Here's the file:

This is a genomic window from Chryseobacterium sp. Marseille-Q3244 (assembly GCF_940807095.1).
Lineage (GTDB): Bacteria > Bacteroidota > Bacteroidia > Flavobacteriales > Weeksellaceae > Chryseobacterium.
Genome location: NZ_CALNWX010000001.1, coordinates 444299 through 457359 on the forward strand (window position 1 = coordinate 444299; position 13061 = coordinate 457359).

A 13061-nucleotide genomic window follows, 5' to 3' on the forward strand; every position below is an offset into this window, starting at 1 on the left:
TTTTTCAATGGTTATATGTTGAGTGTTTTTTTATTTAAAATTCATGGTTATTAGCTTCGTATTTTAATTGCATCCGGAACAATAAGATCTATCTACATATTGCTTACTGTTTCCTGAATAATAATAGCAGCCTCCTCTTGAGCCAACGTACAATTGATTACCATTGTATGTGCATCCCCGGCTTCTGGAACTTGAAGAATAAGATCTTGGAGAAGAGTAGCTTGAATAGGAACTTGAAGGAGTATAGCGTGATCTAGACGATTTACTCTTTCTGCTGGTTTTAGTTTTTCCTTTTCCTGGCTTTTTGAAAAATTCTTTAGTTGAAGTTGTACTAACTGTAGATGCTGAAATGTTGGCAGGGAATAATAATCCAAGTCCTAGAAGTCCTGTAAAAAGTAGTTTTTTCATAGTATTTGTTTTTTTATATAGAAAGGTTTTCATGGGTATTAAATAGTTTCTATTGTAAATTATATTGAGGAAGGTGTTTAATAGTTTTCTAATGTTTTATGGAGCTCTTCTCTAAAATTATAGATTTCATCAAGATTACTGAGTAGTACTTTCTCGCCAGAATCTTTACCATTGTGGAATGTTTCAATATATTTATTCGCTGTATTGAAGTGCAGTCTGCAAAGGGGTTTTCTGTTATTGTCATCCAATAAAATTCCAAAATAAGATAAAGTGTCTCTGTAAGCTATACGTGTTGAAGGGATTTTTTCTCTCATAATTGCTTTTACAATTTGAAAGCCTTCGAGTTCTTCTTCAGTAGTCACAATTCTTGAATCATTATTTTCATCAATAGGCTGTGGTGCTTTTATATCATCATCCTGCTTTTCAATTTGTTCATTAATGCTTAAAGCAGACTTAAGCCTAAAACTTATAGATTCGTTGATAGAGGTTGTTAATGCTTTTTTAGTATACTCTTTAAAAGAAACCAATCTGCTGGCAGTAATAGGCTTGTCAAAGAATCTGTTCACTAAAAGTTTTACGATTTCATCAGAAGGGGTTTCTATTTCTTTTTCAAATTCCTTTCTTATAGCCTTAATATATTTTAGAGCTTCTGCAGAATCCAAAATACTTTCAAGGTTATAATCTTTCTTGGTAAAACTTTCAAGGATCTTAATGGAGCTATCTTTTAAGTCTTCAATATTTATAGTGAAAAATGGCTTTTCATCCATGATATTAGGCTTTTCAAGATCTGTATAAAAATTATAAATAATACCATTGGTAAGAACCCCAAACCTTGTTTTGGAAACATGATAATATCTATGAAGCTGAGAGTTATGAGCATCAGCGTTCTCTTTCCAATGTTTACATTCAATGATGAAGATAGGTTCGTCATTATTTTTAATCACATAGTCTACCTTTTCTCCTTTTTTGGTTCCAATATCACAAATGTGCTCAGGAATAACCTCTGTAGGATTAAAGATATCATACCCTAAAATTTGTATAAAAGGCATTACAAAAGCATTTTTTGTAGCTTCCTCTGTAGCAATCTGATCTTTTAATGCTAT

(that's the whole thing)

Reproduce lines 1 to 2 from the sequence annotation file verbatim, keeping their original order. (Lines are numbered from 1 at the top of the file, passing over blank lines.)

This is a genomic window from Chryseobacterium sp. Marseille-Q3244 (assembly GCF_940807095.1).
Lineage (GTDB): Bacteria > Bacteroidota > Bacteroidia > Flavobacteriales > Weeksellaceae > Chryseobacterium.